Open parking is still the cheapest way to offer boat/RV storage, but it doesn’t appeal to the discriminating tenant. It’s readily available in many markets and provides the lowest cash-on-cash return. It can be a great option if there’s a need in your market and you have bare land that can be easily paved. It’s a low-maintenance way to get into the business.
Canopies continue to be one of the most sought-after products in the boat/RV-storage industry. The roof-only structure deters most corrosive aspects of weather and provides some long-term protection from the elements. While not innately secure, this type of storage can be constructed economically in most areas using a light-gauge welded “cee” design.
When designing canopy storage, one of the most important considerations is in the roof. Because this product is open by nature, I suggest using a “thru-fastened” roof so breaches can be easily identified and repaired.
For the most economical approach, space posts about every 24 feet, which accommodates two side-by-side, 12-foot parking stalls. The clearance height should be about 14 feet. This type of construction ranges from $20 to $25 per square foot for turnkey projects. It’s a small investment to lure a more selective tenant base.
Fully enclosed boat/RV storage is the crème-de-la-crème and should be designed with the most discriminating tastes in mind. This product for high-end boats and RVs will attract a more affluent and judicious renter.
A typical enclosed building will consist of units 14 feet wide and ranging in depth from 30 to 45 feet. Typical units should include a 12-foot-wide-by-14-foot-high roll-up door, which should accommodate the tallest vehicle on the road today.
An enclosed boat/RV-storage building is essentially a single-story self-storage structure on steroids. It’s bigger, fancier and more expensive to build. If security is paramount and convenience a draw, consider adding these upgrades:
- Motorized door operators on the units
- Individually metered electricity in the units
- A wash bay for customer convenience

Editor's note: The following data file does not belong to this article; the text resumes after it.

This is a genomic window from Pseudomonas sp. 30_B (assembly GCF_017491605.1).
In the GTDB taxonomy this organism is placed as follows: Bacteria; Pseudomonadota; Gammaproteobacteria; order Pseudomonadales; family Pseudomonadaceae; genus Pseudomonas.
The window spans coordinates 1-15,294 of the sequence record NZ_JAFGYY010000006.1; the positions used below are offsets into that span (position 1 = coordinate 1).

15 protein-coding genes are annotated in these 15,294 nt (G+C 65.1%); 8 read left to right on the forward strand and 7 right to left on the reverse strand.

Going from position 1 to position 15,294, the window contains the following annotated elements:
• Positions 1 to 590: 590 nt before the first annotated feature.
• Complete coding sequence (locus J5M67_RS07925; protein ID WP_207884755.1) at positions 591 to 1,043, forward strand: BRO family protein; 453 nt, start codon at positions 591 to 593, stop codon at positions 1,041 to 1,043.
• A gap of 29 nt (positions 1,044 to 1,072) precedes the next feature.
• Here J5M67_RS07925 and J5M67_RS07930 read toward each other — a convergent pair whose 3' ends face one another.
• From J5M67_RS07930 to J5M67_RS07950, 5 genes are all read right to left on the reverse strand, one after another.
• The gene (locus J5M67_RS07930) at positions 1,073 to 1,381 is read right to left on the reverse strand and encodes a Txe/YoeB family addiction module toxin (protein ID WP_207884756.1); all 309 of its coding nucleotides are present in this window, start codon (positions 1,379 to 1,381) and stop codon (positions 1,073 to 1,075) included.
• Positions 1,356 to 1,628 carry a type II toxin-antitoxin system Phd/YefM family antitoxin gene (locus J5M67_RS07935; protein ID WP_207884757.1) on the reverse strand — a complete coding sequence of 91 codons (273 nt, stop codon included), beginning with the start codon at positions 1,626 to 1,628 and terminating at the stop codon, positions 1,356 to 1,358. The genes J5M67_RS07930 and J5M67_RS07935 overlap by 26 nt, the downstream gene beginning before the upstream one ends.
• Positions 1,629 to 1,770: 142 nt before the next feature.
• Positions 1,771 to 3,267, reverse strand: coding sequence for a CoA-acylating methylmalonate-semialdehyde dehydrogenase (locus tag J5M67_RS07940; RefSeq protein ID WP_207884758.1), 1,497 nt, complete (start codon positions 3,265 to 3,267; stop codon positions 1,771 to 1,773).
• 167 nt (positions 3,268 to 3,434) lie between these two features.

- A dump station
- An ice machine
- RV supplies for sale in the management office
- 24/7/365 access
If enclosed storage is the crème-de-la-crème, then condo-style storage has bested the best. This type of storage provides all the amenities that would be considered standard for an upscale boat/RV-storage center and but offers opportunities for unit ownership rather than rental.
These facilities often provide a larger selection of spaces, more attractive services and intensified aesthetics. Most offer customizable units with mezzanine structures, a clubhouse, insulated or climate-controlled environments, and easy lease-to-own financing. The condo model might be an expensive and, at times, arduous endeavor, but it’s proving to be profitable in some markets.
A forecast by RVIA Vice President Robert “Mac” Bryan reveals RV shipments are expected to set a new record in 2016. “Expansion of the potential market for new RVs will raise the floor on RV sales over the next decade. We’re going to see higher sales during both cyclical lows and highs,” Bryan said.
If these projections hold true, they’ll continue to feed the ever-growing demand for boat/RV storage. If your market is ripe for this kind of service, take the time to create a well-designed facility. Before you build, make sure the land is big enough and determine the type of storage that will perform well in your market. Once the facility is built, add unique amenities to ensure success.
Caesar Wright is president of Carlsbad, Calif.-based Mako Steel Inc., which designs, supplies and installs steel buildings for the self-storage industry nationwide. For more information, call 800.383.4932l; visit www.makosteel.com.